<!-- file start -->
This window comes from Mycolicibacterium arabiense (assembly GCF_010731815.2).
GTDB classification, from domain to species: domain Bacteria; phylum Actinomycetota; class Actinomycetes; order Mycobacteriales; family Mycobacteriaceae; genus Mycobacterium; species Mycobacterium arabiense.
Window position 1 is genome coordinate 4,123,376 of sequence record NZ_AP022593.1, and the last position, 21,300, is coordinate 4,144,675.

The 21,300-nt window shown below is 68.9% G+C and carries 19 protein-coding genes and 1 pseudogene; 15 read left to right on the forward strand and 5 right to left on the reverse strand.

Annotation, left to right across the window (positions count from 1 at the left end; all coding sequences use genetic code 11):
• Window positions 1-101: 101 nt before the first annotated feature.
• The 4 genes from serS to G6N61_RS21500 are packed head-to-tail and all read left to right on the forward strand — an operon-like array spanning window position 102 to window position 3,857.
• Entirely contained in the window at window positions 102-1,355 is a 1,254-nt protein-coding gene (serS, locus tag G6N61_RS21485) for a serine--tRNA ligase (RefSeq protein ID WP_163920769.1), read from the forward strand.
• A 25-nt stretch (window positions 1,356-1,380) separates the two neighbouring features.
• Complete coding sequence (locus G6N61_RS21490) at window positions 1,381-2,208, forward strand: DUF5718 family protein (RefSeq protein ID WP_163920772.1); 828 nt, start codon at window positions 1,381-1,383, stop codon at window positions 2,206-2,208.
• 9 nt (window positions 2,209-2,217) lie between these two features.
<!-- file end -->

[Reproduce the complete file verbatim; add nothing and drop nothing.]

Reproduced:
This window comes from Mycolicibacterium arabiense (assembly GCF_010731815.2).
GTDB classification, from domain to species: domain Bacteria; phylum Actinomycetota; class Actinomycetes; order Mycobacteriales; family Mycobacteriaceae; genus Mycobacterium; species Mycobacterium arabiense.
Window position 1 is genome coordinate 4,123,376 of sequence record NZ_AP022593.1, and the last position, 21,300, is coordinate 4,144,675.

The 21,300-nt window shown below is 68.9% G+C and carries 19 protein-coding genes and 1 pseudogene; 15 read left to right on the forward strand and 5 right to left on the reverse strand.

Annotation, left to right across the window (positions count from 1 at the left end; all coding sequences use genetic code 11):
• Window positions 1-101: 101 nt before the first annotated feature.
• The 4 genes from serS to G6N61_RS21500 are packed head-to-tail and all read left to right on the forward strand — an operon-like array spanning window position 102 to window position 3,857.
• Entirely contained in the window at window positions 102-1,355 is a 1,254-nt protein-coding gene (serS, locus tag G6N61_RS21485) for a serine--tRNA ligase (RefSeq protein ID WP_163920769.1), read from the forward strand.
• A 25-nt stretch (window positions 1,356-1,380) separates the two neighbouring features.
• Complete coding sequence (locus G6N61_RS21490) at window positions 1,381-2,208, forward strand: DUF5718 family protein (RefSeq protein ID WP_163920772.1); 828 nt, start codon at window positions 1,381-1,383, stop codon at window positions 2,206-2,208.
• 9 nt (window positions 2,209-2,217) lie between these two features.